US 7424853 B2
An apparatus for imaging a media is able to accommodate, in an imaging position, a drum for loading flat sheets of media or a mandrel for loading sleeve media. The apparatus includes a storage position for locating the drum or mandrel when not in use and provides mechanisms for safe transport of the drum or mandrel between the storage and imaging positions.
1. An imaging apparatus for use with printing precursor media, the apparatus comprising:
a frame configured to provide a path between an imaging position and a storage position in said frame;
a media carrier capable of holding the printing precursor media, said media carrier being disposable in said imaging position and in said storage position;
a headstock engaging said media carrier in said imaging position, said headstock being capable of rotating said media carrier in said imaging position;
an imaging head operative to form an image on said media, when said media carrier is in said imaging position and holds said media;
a transport mechanism capable of moving said media carrier along said path, between said imaging position and said storage position.
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This application claims the benefit of the filing date of Application No. 60/412,569 filed on 23 Sep. 2002.
The invention relates to the field of imaging printing precursor elements for use in printing operations.
Digital imaging systems have now gained wide acceptance in the preparation of printing precursor elements for use in printing operations. For example, flexographic printing presses are widely used in the printing of packaging products where the use of a compressible relief imaging element is advantageous for printing on a variety of substrates including, for example, plastic and cardboard. A flexographic media generally comprises a layer of photopolymer that is exposed to UV radiation through an image mask, such as a film, to selectively harden the photopolymer.
In recent years digital flexographic media has become available with an integral image mask layer that is imaged in a digital imaging system using an imagewise-controllable laser source. The media is typically made available in flat plate sections that are adhered to a cylindrical flexographic printing form after the relief image has been formed and processed. Interest is growing in providing continuous flexographic elements that have no discernable seam joints around the periphery of the cylinder. Seamless flexographic printing elements are particularly useful in printing continuous repeat patterns such as wallpaper and wrapping paper.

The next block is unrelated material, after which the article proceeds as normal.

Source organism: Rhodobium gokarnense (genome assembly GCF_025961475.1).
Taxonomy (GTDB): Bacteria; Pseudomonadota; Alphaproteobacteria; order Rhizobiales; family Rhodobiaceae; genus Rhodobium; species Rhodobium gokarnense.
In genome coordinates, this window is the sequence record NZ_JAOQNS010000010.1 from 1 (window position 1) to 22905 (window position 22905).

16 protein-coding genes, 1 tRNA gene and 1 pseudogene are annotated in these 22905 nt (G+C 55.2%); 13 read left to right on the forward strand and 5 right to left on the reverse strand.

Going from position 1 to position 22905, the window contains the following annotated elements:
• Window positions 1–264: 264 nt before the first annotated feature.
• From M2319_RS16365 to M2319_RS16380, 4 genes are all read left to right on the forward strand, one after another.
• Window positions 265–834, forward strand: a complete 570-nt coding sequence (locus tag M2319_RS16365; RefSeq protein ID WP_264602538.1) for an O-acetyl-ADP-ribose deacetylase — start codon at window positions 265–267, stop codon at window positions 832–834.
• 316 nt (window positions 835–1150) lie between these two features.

The handling of both flat and seamless flexographic media presents a problem. Imaging devices, which use flat media have a cylindrical drum around which the flat media is wrapped. Imaging devices which use seamless media have a mandrel over which a sleeve can be loaded. Additionally flexographic printing forms are often used in VLF (Very Large Format) sizes such as the ThermoFlex™ 5280 sold by Creo Inc of Burnaby, British Columbia, Canada, which is able to load flat media sized up to 52 inch by 80 inches. The large size of VLF media along with the industry demand to handle seamless sleeve formats presents a challenge for media handling.
The problem is not confined to the flexographic printing field. The handling of multiple formats of imaging media in lithographic platemaking, gravure, proofing, and other imaging areas also has the same problem that different media require different apparatus for imaging. There remains a need for better methods and apparatus for accommodating a variety of different sizes and formats of media in imaging devices.
A first aspect of the present invention provides an imaging apparatus with at least one media carrier and an imaging position for locating the media carrier such that an imaging media supported thereon is proximate to an imaging head. The apparatus has a storage position for storing at least one unused media carrier and a transport mechanism for moving the unused media carrier between the storage position and the imaging position.
Another aspect of the invention provides a method of imaging a media. An image is formed on a first media mounted on a first media carrier located in an imaging position and then the media carrier is transported to a storage position located proximate to the imaging position. A second media carrier is loaded in the imaging position an image is formed on a second media mounted on the second media carrier.
In drawings which illustrate by way of example only preferred embodiments of the invention:
Throughout the following description, specific details are set forth in order to provide a more thorough understanding of the invention. However, the invention may be practiced without these particulars. In other instances well known elements have not been shown or described in detail to avoid unnecessarily obscuring the invention. Accordingly, the specification and the drawings are to be regarded in an illustrative rather than a restrictive sense.
The invention is described in relation to an imaging system that accommodates one or more media carriers for mounting imaging media. The media carrier may be a sleeve mandrel for mounting a cylindrical sleeve media or a drum for mounting flat sheets of media and/or various combinations thereof. The system provides storage facilities, which may be integrated into the body of the device, for a drum or sleeve mandrel that is not being imaged, thus reducing or eliminating the need to provide separate safe storage for the media carrier when not in use.